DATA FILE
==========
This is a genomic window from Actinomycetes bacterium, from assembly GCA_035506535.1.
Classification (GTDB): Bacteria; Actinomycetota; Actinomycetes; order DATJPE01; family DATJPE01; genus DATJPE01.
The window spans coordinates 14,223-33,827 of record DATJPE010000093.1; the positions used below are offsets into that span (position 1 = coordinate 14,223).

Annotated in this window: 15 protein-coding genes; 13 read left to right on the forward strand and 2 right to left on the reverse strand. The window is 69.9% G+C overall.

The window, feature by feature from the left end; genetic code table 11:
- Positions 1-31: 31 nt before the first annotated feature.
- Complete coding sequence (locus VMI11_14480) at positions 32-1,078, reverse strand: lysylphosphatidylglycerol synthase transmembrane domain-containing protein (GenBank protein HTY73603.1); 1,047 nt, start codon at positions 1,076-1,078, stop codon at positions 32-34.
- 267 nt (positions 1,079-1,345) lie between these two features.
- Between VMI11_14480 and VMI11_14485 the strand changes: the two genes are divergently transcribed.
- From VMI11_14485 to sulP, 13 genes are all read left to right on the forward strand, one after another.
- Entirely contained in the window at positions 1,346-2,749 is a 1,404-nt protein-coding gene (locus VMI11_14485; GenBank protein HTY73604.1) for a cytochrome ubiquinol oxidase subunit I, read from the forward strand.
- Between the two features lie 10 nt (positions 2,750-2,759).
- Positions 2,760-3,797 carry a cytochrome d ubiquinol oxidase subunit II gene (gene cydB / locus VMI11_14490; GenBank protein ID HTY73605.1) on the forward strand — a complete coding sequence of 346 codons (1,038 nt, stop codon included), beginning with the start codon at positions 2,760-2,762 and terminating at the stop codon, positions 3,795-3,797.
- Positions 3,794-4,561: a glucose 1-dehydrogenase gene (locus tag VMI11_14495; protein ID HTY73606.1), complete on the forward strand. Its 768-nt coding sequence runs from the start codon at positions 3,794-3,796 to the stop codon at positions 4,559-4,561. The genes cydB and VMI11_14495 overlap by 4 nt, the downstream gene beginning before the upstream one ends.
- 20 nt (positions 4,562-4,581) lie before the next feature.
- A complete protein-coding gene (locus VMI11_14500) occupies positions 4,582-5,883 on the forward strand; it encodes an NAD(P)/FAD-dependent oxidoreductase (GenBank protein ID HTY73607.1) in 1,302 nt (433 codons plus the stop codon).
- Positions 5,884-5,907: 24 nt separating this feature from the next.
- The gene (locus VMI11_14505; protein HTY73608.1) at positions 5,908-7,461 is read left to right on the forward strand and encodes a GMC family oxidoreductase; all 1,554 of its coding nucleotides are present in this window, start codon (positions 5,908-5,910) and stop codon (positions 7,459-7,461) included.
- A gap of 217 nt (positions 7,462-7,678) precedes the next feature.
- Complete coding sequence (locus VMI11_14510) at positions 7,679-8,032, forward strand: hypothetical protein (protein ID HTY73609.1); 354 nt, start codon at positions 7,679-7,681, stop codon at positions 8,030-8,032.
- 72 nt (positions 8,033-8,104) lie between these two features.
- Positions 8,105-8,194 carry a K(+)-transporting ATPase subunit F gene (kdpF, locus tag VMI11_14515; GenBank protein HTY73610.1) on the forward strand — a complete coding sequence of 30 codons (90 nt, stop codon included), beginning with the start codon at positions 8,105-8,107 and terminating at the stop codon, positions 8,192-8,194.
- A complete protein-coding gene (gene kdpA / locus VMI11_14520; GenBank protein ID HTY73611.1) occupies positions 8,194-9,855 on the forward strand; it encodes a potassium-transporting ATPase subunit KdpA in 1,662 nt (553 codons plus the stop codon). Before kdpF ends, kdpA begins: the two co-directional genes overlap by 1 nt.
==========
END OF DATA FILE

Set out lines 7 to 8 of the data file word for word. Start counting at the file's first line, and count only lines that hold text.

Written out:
- Complete coding sequence (locus VMI11_14480) at positions 32-1,078, reverse strand: lysylphosphatidylglycerol synthase transmembrane domain-containing protein (GenBank protein HTY73603.1); 1,047 nt, start codon at positions 1,076-1,078, stop codon at positions 32-34.
- 267 nt (positions 1,079-1,345) lie between these two features.